Five “Southern” Cities That Never Get OldPhotos of Huntington Beach and New Orleans courtesy of Pixabay Travel Lists get out there
“Get Out There” is a new column for itchy footed humans written by Paste contributor Blake Snow. Although weird now, travel is still worthwhile—especially to these open borders.
Upon hearing “The South,” most Americans think of the corner pocket states in the Southeast of the country — sometimes even Texas. Geographically, though, the South stretches from the Atlantic all the way to the Pacific, and there’s a lot of charismatic cities along the entire Southern border of the nation that deserve your consideration. From sea to shining sea, here are five in particular that are downright charming. Having visited all five (80% during pandemic even), I can personally vouch for everything you are about to read. Get out there!
Huntington Beach, California
Compared to other SoCal cities, here’s what Huntington gets right: 1. Excellent year-round breaks and weather, hence the nickname “Surf City.” 2. An epic 10 mile boardwalk to cruise, people watch, and access bonfire pits from. 3. A more laid back vibe that’s just 20 minutes from the equally laid-back John Wayne Airport.
My favorite things to do included surfing the pier with Rocky McKinnon (and renting a board myself the next day), enjoying the free bikes, beach gear, and surreal views from Pasea Hotel, and eating two of the best meals I’ve had in years at Ola Mexican Kitchen and world famous Duke’s. Playing an affordable round of disc golf at Huntington Central Park was pretty cool too.
Although it lives in the shadow of the much larger but less exciting Phoenix, Tucson is the better destination, flanked by mountains on three sides, giant cacti national parks on two sides, and some amazing Tex-Mex in between. Highlights include Saguaro National Park, which National Geographic once rated as the best in the nation (seriously, these protective, 40 feet humanoid plants look like they could almost move), one of the best “dude ranches” and cowboy cookouts in the country at Tanque Verde, and driving a street legal Formula 1-like convertible up scenic Mount Lemmon.
San Antonio, Texas
Like Tucson, San Antonio is dwarfed by a larger instate city but is actually the better place to visit. The Riverwalk in downtown is the biggest reason. Dubbed the “#1 attraction in Texas,” this 15-mile stretch of river is lined with meandering sidewalks on both sides, covered by tree canopy and patio lights, and filled with shops and restaurants. You can walk it, take a boat taxi through it, or even enjoy a dinner cruise on it.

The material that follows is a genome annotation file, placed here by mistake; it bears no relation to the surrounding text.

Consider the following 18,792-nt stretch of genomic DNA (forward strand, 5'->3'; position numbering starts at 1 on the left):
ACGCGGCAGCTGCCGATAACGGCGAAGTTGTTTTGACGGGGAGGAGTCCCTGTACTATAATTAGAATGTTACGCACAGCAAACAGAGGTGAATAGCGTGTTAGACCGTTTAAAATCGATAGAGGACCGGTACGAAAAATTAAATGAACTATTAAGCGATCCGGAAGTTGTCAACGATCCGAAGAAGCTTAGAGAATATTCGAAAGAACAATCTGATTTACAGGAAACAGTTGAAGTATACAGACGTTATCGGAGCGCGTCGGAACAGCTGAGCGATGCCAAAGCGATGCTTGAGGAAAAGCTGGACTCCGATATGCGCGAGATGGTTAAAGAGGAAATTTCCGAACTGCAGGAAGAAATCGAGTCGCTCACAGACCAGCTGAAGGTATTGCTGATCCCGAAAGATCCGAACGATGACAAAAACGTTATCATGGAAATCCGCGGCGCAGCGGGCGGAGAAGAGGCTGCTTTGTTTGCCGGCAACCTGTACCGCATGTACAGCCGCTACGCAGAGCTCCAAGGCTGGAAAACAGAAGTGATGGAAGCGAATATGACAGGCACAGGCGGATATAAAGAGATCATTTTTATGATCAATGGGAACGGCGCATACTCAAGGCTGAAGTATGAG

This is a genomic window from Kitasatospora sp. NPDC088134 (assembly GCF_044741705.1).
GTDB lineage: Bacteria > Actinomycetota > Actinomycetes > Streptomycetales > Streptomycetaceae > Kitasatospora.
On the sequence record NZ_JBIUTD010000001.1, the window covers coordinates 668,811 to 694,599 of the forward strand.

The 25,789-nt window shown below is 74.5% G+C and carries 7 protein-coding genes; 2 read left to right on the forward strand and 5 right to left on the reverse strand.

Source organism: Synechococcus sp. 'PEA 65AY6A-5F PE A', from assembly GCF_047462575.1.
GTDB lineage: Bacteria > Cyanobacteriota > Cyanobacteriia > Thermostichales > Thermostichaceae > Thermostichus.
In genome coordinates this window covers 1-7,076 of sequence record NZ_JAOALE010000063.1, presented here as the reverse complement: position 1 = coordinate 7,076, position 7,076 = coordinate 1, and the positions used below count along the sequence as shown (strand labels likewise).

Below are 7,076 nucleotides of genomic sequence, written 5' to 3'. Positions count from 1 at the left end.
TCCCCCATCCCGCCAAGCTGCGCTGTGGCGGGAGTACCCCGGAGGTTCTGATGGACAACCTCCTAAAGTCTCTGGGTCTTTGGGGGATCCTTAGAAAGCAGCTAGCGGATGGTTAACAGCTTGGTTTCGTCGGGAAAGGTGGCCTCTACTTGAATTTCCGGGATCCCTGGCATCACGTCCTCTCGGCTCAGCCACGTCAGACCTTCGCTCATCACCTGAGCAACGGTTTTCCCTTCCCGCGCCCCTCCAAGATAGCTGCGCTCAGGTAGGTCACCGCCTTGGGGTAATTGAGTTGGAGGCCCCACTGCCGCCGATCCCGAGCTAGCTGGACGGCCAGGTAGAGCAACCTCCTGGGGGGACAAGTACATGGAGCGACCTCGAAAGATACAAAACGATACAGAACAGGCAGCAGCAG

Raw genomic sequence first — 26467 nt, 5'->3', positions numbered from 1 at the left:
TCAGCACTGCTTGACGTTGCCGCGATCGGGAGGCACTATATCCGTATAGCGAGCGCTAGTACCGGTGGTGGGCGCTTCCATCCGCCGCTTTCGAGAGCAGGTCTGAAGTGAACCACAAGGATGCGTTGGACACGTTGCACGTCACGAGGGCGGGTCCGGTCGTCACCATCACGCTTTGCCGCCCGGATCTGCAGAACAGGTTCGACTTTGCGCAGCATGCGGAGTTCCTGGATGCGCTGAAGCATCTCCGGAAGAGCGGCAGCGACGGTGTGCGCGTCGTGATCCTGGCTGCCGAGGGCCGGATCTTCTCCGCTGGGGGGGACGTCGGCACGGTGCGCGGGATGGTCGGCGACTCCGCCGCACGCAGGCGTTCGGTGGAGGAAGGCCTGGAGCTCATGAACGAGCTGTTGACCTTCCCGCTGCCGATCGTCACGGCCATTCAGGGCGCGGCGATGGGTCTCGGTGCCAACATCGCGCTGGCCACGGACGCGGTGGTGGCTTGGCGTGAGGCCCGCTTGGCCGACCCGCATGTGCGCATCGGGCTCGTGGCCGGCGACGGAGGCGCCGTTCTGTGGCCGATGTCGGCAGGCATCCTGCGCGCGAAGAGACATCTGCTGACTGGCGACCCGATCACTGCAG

Remarkable both day and night, The Riverwalk can also get you to the mission and museum districts, notably The Alamo and Mission San Jose. But even if history annoys you, I’m confident you’ll love this picturesque Texas city.
New Orleans, Louisiana
What I’m about to say will likely offend a lot of New Yorkers, but it’s true: New Orleans has the best and most original American cuisine in the entire nation. Consider every dish that’s been invented here, which you can enjoy on an informal or guided food tour: Gumbo, Crawfish Etouffee, Jambalaya, Red Beans and Rice, Muffalettas, Po-Boys, Beignets, Bananas Foster, Pralines, and all things cajun.
My favorite activities include biking the French Quarter, the St. Charles streetcar, Fritzel’s Jazz Club, steamboating the Mississippi, this cooking class, the Garden District, and brunch at Jack Rose. For the perfect place to stay, consider the adorable Maison De La Luz or classic Pontchartrain Hotel.
Charleston, South Carolina
Like most tourist destinations, Charleston was hit hard by the pandemic. But it’s still alive and kicking, and just as charming as before. For nearly a decade, the city has ranked as the “best American city” for its distinct Deep South good looks, amazing restaurants, excellent shopping, and extravagant mansions like this $10 million dollar looker.
Popular attractions include classic carriage tours, food tours, Boone Hall Plantation, The Charleston Market, and historic Fort Sumter. To feel like a million bucks, my wife and I stayed at the pricey French Quarter Inn, which has consistently ranked as the highest rated hotel in the entire country. As a bonus, we used their free bikes to get around town and even cross the famous Ravenel Bridge.
Blake Snow contributes to fancy publications and Fortune 500 companies as a bodacious writer-for-hire and frequent travel columnist. He lives in Provo, Utah with an adolescent family and their “bullador beagle.”